Still, I followed these people. I saturated myself with these blogs, personalities, and lifestyles. I didn’t realize at the time my hate was founded in jealousy, and my subconscious was screaming at the top of its metaphorical lungs for salvation in these free spirited fatties. These individuals, despite all my expectations, were not eating pints of ice cream with every meal and sitting on their couches all day. They were yoga swamis, marathon runners, bicycle racers, and dancers. These bodies were healthy, even if they were jiggly, round, and soft. They were fabulous, confident, and happy. For the first time in my life I pushed aside my anger towards my fat body and listened to these leaders of the body revolution. For the first time in my life I looked in the mirror and found something to like about myself.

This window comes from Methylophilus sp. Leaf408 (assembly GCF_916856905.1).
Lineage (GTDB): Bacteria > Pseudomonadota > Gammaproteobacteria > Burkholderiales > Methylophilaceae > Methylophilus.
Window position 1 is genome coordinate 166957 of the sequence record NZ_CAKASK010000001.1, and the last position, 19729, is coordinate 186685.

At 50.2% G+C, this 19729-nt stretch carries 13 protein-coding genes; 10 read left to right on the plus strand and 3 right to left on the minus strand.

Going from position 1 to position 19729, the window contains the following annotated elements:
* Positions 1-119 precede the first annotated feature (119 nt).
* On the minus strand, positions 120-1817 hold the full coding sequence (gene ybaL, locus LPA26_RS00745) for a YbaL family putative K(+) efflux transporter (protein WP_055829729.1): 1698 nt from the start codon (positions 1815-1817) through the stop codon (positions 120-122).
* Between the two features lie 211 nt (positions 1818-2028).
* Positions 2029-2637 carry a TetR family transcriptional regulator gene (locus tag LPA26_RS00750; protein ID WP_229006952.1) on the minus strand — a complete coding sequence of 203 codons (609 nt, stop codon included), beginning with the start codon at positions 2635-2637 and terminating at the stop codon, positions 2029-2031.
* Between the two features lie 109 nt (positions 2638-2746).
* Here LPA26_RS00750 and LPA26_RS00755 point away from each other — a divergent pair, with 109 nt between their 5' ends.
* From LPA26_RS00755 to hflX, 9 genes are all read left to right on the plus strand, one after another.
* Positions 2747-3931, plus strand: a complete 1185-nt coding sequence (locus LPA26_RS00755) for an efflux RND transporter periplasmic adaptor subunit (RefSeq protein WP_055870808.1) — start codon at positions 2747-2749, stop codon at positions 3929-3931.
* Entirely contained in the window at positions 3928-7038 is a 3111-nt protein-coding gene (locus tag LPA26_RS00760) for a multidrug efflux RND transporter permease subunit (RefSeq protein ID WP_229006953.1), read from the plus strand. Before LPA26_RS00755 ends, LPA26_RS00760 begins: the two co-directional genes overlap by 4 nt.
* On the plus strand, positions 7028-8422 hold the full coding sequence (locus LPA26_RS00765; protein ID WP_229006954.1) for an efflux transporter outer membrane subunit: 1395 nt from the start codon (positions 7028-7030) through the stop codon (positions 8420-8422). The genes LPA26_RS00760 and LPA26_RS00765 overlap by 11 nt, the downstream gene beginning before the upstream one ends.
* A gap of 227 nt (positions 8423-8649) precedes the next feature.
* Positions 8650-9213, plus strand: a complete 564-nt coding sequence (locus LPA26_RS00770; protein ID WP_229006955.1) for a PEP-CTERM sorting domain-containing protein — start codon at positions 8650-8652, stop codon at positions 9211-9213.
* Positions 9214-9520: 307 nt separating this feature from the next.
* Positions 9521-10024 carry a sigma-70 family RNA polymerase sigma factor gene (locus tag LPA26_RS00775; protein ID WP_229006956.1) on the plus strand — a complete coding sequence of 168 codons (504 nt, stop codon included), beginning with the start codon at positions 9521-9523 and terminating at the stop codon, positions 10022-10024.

The most common misconception about weight is that fat equals unhealthy, and skinny equals healthy. The ironically named Linda Bacon, the author of the book Health at Every Size, debunks that and similar myths. She also started the Health at Every Size movement, a pledge to promote body positivity and stop size discrimination. Bacon explains how every body has its own unique natural body weight range. Some people at their healthiest are thicker or thinner than what is seen as average. In fat-activist Hanne Blank’s book The Unapologetic Fat Girls Guide to Exercise and Other Incendiary Acts, she explains diet and exercise are important, but things like flat stomachs are not about how many crunches you do, but about your body’s natural pre-disposition towards having a flat stomach. Both women also explain how genetics really is a reason, but not an excuse. For example, I have Poly-Cystic Ovarian Syndrome, and a side effect of that is that most of my weight is carried specifically in my stomach to protect my internal organs. So I may have a round tummy, and a reason beyond genetics for my pudge, but not an excuse to be unhealthy. People like these helped to show me that being shapely does not mean out of shape, and that no matter your body type honoring it with good diet and exercise will not only bring you physical health, but mental health as well.